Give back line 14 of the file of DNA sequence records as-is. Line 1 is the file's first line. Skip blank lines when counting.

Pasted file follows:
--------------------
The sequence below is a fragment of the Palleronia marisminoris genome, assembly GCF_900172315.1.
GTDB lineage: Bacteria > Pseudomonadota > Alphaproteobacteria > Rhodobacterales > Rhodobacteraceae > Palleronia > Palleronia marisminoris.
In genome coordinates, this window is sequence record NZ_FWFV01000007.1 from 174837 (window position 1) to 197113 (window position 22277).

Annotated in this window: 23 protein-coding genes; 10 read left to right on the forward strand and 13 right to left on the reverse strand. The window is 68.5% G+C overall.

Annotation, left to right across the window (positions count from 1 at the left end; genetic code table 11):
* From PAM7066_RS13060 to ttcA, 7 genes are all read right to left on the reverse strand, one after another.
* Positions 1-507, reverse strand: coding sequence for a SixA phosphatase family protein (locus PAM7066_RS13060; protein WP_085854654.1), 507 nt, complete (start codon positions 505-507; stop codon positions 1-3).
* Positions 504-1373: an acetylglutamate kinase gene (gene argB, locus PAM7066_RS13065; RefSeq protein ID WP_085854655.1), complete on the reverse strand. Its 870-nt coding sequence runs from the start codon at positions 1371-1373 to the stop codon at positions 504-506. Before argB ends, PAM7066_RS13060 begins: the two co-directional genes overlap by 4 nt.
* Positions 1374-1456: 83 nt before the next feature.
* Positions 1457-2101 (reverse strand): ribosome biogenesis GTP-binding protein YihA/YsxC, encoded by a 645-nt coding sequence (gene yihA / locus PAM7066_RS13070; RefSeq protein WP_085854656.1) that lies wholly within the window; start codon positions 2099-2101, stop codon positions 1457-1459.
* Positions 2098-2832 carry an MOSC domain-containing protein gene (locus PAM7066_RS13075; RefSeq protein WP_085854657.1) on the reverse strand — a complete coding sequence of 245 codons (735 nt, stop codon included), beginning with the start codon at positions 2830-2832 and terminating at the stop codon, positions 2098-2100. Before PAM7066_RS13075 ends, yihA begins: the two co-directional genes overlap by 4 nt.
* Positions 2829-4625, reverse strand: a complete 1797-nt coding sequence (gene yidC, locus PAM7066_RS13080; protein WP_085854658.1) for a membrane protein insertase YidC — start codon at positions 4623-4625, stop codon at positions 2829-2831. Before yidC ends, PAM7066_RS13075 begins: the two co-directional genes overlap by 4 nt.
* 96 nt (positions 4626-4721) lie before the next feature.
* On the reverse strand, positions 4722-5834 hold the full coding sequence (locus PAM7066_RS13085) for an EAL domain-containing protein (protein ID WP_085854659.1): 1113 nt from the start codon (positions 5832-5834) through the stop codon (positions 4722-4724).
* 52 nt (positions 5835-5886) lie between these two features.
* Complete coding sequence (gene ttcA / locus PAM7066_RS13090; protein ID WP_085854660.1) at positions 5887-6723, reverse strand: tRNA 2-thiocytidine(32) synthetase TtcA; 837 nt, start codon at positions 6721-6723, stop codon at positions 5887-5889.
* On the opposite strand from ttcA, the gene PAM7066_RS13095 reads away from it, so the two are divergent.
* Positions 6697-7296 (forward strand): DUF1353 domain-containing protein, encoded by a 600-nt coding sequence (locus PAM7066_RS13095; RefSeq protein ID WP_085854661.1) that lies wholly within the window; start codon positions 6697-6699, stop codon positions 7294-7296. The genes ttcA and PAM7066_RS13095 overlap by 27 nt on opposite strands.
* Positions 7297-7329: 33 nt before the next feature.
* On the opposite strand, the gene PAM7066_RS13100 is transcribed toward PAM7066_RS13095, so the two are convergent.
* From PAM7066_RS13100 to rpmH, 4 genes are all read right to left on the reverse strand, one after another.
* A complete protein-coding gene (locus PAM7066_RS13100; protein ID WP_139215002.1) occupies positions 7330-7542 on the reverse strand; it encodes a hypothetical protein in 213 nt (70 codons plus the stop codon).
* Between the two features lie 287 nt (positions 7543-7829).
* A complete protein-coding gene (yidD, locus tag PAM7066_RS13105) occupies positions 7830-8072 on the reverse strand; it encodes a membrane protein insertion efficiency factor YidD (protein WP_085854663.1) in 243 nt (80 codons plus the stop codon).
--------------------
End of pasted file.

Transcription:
* On the reverse strand, positions 4722-5834 hold the full coding sequence (locus PAM7066_RS13085) for an EAL domain-containing protein (protein ID WP_085854659.1): 1113 nt from the start codon (positions 5832-5834) through the stop codon (positions 4722-4724).